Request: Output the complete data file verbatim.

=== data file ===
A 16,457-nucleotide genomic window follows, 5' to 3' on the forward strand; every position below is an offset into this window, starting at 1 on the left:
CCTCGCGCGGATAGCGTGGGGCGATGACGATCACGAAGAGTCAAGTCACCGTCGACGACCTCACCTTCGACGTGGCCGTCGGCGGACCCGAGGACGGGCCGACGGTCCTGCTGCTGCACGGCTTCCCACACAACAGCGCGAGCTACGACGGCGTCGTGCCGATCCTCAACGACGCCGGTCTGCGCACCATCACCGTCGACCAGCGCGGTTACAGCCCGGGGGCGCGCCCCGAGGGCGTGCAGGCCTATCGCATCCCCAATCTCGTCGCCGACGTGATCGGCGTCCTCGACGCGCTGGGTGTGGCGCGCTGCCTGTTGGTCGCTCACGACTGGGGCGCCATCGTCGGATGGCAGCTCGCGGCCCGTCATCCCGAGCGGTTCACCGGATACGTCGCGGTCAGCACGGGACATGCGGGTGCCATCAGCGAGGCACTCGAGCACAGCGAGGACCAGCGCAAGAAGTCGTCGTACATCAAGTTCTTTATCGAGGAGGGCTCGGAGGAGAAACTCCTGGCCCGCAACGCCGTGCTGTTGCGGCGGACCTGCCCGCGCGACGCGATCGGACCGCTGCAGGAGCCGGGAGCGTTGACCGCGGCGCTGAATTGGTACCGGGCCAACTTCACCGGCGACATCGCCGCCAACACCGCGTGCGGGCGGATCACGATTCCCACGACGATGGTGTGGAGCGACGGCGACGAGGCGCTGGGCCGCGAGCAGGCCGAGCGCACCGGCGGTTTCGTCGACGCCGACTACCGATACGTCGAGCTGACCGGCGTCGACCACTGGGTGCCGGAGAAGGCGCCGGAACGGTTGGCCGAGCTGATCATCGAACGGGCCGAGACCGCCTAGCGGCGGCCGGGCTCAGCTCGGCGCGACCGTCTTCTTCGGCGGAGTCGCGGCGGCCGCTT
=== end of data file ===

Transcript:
A 16,457-nucleotide genomic window follows, 5' to 3' on the forward strand; every position below is an offset into this window, starting at 1 on the left:
CCTCGCGCGGATAGCGTGGGGCGATGACGATCACGAAGAGTCAAGTCACCGTCGACGACCTCACCTTCGACGTGGCCGTCGGCGGACCCGAGGACGGGCCGACGGTCCTGCTGCTGCACGGCTTCCCACACAACAGCGCGAGCTACGACGGCGTCGTGCCGATCCTCAACGACGCCGGTCTGCGCACCATCACCGTCGACCAGCGCGGTTACAGCCCGGGGGCGCGCCCCGAGGGCGTGCAGGCCTATCGCATCCCCAATCTCGTCGCCGACGTGATCGGCGTCCTCGACGCGCTGGGTGTGGCGCGCTGCCTGTTGGTCGCTCACGACTGGGGCGCCATCGTCGGATGGCAGCTCGCGGCCCGTCATCCCGAGCGGTTCACCGGATACGTCGCGGTCAGCACGGGACATGCGGGTGCCATCAGCGAGGCACTCGAGCACAGCGAGGACCAGCGCAAGAAGTCGTCGTACATCAAGTTCTTTATCGAGGAGGGCTCGGAGGAGAAACTCCTGGCCCGCAACGCCGTGCTGTTGCGGCGGACCTGCCCGCGCGACGCGATCGGACCGCTGCAGGAGCCGGGAGCGTTGACCGCGGCGCTGAATTGGTACCGGGCCAACTTCACCGGCGACATCGCCGCCAACACCGCGTGCGGGCGGATCACGATTCCCACGACGATGGTGTGGAGCGACGGCGACGAGGCGCTGGGCCGCGAGCAGGCCGAGCGCACCGGCGGTTTCGTCGACGCCGACTACCGATACGTCGAGCTGACCGGCGTCGACCACTGGGTGCCGGAGAAGGCGCCGGAACGGTTGGCCGAGCTGATCATCGAACGGGCCGAGACCGCCTAGCGGCGGCCGGGCTCAGCTCGGCGCGACCGTCTTCTTCGGCGGAGTCGCGGCGGCCGCTT